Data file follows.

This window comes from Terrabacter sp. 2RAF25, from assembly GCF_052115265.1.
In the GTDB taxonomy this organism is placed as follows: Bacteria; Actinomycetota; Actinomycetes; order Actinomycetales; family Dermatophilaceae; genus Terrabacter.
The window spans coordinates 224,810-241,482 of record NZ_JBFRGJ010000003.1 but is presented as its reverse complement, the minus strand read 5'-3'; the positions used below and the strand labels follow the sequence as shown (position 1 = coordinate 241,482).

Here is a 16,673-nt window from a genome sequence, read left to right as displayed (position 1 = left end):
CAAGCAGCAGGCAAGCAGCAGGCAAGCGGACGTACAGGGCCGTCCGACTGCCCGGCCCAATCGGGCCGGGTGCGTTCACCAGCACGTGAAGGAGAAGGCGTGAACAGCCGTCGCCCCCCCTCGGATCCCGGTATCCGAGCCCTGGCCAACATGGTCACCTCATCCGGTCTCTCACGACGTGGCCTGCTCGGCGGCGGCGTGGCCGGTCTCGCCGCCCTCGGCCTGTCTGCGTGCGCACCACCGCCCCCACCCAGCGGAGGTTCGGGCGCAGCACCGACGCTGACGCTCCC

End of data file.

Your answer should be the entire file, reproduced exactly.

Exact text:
This window comes from Terrabacter sp. 2RAF25, from assembly GCF_052115265.1.
In the GTDB taxonomy this organism is placed as follows: Bacteria; Actinomycetota; Actinomycetes; order Actinomycetales; family Dermatophilaceae; genus Terrabacter.
The window spans coordinates 224,810-241,482 of record NZ_JBFRGJ010000003.1 but is presented as its reverse complement, the minus strand read 5'-3'; the positions used below and the strand labels follow the sequence as shown (position 1 = coordinate 241,482).

Here is a 16,673-nt window from a genome sequence, read left to right as displayed (position 1 = left end):
CAAGCAGCAGGCAAGCAGCAGGCAAGCGGACGTACAGGGCCGTCCGACTGCCCGGCCCAATCGGGCCGGGTGCGTTCACCAGCACGTGAAGGAGAAGGCGTGAACAGCCGTCGCCCCCCCTCGGATCCCGGTATCCGAGCCCTGGCCAACATGGTCACCTCATCCGGTCTCTCACGACGTGGCCTGCTCGGCGGCGGCGTGGCCGGTCTCGCCGCCCTCGGCCTGTCTGCGTGCGCACCACCGCCCCCACCCAGCGGAGGTTCGGGCGCAGCACCGACGCTGACGCTCCC